Although it is tempting to do so, I shall not go into detail about the causes of antisocial behaviour, a few of which the hon. Member for Spelthorne (Mr. Wilshire) alluded to. I may not agree with some of his ideas, but I agree that we have to look at the causes. Many powers exist that enable us to address antisocial behaviour, but as other Members have said to me, enforcement—the use of those powers by local authorities, the police and others—can be patchy around the country. That is my experience. My constituency is covered by two local authorities; unlike that of my hon. Friend the Member for Hartlepool, it does not have the luxury of being coterminous. North Lincolnshire and North East Lincolnshire councils introduce different measures at different times, even though the communities affected by those different measures live alongside each other. That creates confusion. Also, the councils and the police do not use their powers to their fullest extent, so the perception in Grimsby, Cleethorpes, Immingham, Barton and the surrounding villages in my area is that
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the 2003 Act is not addressing their concerns. However, the problem is not the Act itself and what the Government have done, but the use of those powers.

Let me give a few examples. The former chief constable of Humberside once told me that he did not agree with the 2003 Act and some of the measures in it. Some councillors told me that they felt that it was an infringement of people’s liberties, so they did not want to use the powers available to them. The chairman of the police authority at that time had similar views. Police community support officers—they have been mentioned today—and community wardens are integral to addressing antisocial behaviour, but unfortunately, when the first round of bidding came in for police CSOs in my area, the then chief constable and the chairman of the police authority decided that they did not wish to bid. Most other forces put in bids for CSOs, but our area did not, and we were left with zero. Members can imagine how that looked. We had councils that were somewhat recalcitrant about using their powers, and a chief constable who did not want police CSOs.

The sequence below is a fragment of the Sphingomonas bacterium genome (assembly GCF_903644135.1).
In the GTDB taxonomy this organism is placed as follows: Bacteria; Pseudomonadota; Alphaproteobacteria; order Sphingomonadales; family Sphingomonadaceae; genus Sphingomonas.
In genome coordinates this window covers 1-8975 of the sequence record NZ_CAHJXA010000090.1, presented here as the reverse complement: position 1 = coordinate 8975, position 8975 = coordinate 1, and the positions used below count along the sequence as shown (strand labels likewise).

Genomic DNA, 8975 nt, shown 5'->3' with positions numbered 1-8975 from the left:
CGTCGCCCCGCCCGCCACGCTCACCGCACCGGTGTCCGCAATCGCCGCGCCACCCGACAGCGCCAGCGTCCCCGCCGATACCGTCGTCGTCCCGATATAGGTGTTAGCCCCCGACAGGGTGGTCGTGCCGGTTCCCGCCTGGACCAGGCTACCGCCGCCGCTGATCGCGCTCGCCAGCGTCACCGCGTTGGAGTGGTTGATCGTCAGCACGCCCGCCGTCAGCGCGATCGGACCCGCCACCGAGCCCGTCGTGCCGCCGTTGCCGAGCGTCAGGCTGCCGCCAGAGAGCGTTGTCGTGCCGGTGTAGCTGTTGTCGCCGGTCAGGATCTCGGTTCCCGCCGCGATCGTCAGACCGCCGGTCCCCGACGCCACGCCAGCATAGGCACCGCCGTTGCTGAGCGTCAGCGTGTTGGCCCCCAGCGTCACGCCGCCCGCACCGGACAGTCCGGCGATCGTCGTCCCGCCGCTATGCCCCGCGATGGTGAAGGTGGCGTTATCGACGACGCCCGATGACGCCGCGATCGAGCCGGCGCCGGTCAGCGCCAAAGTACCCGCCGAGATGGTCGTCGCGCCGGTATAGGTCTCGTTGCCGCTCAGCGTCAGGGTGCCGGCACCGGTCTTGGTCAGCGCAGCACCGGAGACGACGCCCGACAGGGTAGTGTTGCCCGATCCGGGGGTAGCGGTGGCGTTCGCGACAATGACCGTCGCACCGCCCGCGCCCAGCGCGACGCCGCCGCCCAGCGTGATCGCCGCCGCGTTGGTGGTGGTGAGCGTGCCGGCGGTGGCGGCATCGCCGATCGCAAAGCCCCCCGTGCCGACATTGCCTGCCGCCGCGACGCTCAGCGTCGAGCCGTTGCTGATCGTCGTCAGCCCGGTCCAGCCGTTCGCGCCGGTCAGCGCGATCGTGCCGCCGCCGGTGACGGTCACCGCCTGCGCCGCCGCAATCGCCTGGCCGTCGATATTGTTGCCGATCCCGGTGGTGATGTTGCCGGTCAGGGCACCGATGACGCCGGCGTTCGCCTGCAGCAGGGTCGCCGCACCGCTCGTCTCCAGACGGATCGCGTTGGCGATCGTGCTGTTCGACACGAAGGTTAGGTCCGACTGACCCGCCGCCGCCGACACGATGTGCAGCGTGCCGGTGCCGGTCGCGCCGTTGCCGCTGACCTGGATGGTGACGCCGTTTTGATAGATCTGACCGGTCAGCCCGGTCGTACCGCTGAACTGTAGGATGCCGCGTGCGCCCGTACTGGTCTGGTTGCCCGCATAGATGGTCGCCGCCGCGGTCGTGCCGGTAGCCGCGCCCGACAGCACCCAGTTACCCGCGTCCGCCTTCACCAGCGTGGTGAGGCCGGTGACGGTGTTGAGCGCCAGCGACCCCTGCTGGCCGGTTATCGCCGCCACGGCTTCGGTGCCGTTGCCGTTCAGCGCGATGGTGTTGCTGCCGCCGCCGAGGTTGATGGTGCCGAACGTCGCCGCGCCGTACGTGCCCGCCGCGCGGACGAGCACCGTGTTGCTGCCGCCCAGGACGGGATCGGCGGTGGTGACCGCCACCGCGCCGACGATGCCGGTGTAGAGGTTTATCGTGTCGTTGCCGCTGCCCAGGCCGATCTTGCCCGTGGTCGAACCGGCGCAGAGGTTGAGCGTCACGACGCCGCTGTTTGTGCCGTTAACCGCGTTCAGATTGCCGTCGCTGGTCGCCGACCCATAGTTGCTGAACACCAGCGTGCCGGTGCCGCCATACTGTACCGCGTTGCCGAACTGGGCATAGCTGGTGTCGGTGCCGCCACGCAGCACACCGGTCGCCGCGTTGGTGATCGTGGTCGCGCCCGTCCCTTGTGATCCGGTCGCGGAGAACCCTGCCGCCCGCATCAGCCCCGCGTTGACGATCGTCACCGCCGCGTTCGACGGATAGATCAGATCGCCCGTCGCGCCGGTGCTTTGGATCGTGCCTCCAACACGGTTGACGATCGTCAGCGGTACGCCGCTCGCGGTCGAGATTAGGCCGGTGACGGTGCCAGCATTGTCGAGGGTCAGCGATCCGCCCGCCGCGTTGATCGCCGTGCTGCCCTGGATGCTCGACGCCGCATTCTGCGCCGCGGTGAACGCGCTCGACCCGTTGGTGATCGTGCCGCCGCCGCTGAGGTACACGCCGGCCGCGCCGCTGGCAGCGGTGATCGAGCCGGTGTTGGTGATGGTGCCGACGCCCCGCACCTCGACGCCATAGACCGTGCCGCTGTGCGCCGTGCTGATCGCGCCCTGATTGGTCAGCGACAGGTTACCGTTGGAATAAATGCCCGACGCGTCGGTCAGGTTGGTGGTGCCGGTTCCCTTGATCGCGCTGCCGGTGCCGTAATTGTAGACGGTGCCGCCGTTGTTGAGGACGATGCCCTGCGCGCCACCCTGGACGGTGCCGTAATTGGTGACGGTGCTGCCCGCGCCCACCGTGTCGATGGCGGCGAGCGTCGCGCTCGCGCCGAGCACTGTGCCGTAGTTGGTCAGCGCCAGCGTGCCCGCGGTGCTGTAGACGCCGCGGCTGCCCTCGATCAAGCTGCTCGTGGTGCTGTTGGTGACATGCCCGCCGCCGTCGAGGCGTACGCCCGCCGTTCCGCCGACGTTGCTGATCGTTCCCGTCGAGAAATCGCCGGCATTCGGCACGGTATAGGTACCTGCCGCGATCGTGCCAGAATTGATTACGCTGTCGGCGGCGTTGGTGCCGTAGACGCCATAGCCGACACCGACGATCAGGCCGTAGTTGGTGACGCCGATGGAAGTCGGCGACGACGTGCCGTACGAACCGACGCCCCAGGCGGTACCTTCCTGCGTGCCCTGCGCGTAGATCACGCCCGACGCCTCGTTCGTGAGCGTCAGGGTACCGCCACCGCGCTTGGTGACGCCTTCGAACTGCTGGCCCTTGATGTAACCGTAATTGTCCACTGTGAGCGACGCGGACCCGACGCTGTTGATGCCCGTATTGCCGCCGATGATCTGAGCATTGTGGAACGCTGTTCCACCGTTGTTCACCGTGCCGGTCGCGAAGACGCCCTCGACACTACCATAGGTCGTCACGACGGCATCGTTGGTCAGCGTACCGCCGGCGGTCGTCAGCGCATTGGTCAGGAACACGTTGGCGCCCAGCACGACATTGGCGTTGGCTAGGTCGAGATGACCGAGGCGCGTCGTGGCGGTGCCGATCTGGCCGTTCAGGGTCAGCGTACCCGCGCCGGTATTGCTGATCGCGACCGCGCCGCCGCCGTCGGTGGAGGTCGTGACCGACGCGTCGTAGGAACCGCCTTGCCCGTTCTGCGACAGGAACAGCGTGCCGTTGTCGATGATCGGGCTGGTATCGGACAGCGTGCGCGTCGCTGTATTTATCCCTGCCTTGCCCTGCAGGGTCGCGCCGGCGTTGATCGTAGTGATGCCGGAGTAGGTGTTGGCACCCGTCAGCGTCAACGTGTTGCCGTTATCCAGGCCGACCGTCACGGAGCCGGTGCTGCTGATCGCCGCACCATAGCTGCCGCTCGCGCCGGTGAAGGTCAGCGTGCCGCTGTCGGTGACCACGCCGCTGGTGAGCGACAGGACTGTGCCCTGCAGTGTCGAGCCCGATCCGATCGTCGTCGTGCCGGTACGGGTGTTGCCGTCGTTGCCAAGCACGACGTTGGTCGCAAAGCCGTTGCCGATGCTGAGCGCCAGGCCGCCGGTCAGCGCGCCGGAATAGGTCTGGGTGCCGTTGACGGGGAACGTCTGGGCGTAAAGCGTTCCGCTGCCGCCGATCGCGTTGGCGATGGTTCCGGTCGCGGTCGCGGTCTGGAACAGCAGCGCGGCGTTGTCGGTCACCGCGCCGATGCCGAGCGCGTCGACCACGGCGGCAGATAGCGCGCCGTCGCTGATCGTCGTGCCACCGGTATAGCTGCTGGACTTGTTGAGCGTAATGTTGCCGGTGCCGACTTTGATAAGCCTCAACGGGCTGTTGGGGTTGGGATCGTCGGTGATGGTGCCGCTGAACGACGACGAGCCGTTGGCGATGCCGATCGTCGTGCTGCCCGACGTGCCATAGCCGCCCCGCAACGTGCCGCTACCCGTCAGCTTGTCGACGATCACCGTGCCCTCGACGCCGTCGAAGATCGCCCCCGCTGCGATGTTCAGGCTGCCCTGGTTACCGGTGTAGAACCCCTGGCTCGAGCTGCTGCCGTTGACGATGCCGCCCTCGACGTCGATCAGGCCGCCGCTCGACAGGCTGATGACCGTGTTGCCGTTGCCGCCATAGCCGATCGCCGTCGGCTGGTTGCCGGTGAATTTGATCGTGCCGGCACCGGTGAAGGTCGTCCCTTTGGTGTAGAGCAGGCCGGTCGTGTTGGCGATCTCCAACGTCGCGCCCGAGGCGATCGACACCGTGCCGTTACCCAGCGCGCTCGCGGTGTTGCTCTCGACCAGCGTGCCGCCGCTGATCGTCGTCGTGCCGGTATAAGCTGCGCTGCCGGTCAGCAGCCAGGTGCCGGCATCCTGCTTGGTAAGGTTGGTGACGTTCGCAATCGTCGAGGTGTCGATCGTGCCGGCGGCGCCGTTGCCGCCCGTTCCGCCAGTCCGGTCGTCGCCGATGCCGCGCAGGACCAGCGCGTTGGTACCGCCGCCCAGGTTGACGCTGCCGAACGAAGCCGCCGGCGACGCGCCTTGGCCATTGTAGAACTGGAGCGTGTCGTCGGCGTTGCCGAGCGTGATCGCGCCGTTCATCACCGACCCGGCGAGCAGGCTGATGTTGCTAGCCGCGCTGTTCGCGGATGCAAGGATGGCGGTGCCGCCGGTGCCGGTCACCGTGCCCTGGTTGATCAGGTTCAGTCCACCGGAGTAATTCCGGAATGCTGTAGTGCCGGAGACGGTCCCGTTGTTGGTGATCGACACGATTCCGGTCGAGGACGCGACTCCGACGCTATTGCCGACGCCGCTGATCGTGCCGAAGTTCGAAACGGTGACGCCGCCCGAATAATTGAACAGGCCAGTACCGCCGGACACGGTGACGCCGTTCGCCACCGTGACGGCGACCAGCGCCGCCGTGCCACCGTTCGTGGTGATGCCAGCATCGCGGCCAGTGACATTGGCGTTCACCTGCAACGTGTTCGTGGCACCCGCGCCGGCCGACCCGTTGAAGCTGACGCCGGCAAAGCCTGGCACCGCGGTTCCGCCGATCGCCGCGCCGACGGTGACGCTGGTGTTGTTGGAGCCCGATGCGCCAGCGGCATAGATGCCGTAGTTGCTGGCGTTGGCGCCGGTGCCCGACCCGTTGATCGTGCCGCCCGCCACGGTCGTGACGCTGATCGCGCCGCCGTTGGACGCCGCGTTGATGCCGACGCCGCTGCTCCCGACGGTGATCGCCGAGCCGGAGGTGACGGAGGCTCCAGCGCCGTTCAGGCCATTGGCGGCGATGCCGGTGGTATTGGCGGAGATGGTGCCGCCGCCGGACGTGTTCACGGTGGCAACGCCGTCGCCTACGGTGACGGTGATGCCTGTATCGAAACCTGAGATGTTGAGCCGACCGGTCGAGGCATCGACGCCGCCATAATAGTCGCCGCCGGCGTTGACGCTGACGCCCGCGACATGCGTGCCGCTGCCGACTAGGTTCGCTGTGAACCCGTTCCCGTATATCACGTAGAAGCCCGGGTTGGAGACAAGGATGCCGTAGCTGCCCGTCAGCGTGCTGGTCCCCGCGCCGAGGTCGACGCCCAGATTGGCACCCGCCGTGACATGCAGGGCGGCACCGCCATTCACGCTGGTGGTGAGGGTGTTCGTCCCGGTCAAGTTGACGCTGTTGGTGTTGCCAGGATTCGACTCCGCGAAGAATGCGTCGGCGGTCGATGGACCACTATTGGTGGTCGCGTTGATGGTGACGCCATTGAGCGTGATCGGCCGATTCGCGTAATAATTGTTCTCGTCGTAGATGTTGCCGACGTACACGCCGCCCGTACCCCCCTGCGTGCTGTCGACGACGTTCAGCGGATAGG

One can therefore understand why some local residents are feeling let down by the Act, in spite of the fact that I was on the Committee and am an enthusiast for all the measures. Indeed, even before I was elected as a Member of Parliament, I had campaigned on the issues of community cohesion, respect, pride in one’s neighbourhood and the need to address the antisocial behaviour of a minority who sometimes terrorise the law-abiding majority.

Recently, the Grimsby Telegraph, a local newspaper that covers the north-east Lincolnshire part of my constituency, launched a campaign called “Enough!”, which probably summarises the views of my constituents. They have had enough of the antisocial behaviour sometimes manifested in our communities. To be fair to the paper, it sees this campaign as an extension of the Government’s respect campaign and it is designed to encourage community action. I have mentioned the councils and the police, but community action is as much a part of addressing antisocial behaviour as the other issues that have been mentioned today. The newspaper always includes a link to the Government’s respect website in its coverage of the campaign.

To date, some 8,000 people have signed the petition and it was presented to Louise Casey of the antisocial behaviour unit last week. The paper is not trying to come up with solutions, but to highlight some of the problems that exist in the urban areas of Grimsby and Cleethorpes because of quirky decisions made in the past by, for example, the chief constable. The council has been slow to take up the issue of antisocial behaviour. North-East Lincolnshire council has had financial problems and was languishing at the bottom of the league table for performance and, unfortunately, that has had an impact on our community.

Things are getting better, I am glad to say. The council has tried to take action, although I do not think that it is taking enough action yet. For example, when I tabled a parliamentary question about how many incidences of fly-tipping there had been and how many fixed penalty notices and prosecutions there had
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been in response, the answer was a big fat zero in terms of the latter. I do not know of any action being taken to combat noise nuisance, especially at night. As one can imagine, being a resort area we do get noise nuisance at night from, for example, parties with thumping music or cars that just park up outside houses with the music blaring out for a couple of hours. I do not recall any action being taken or fixed penalty notices being issued in such instances.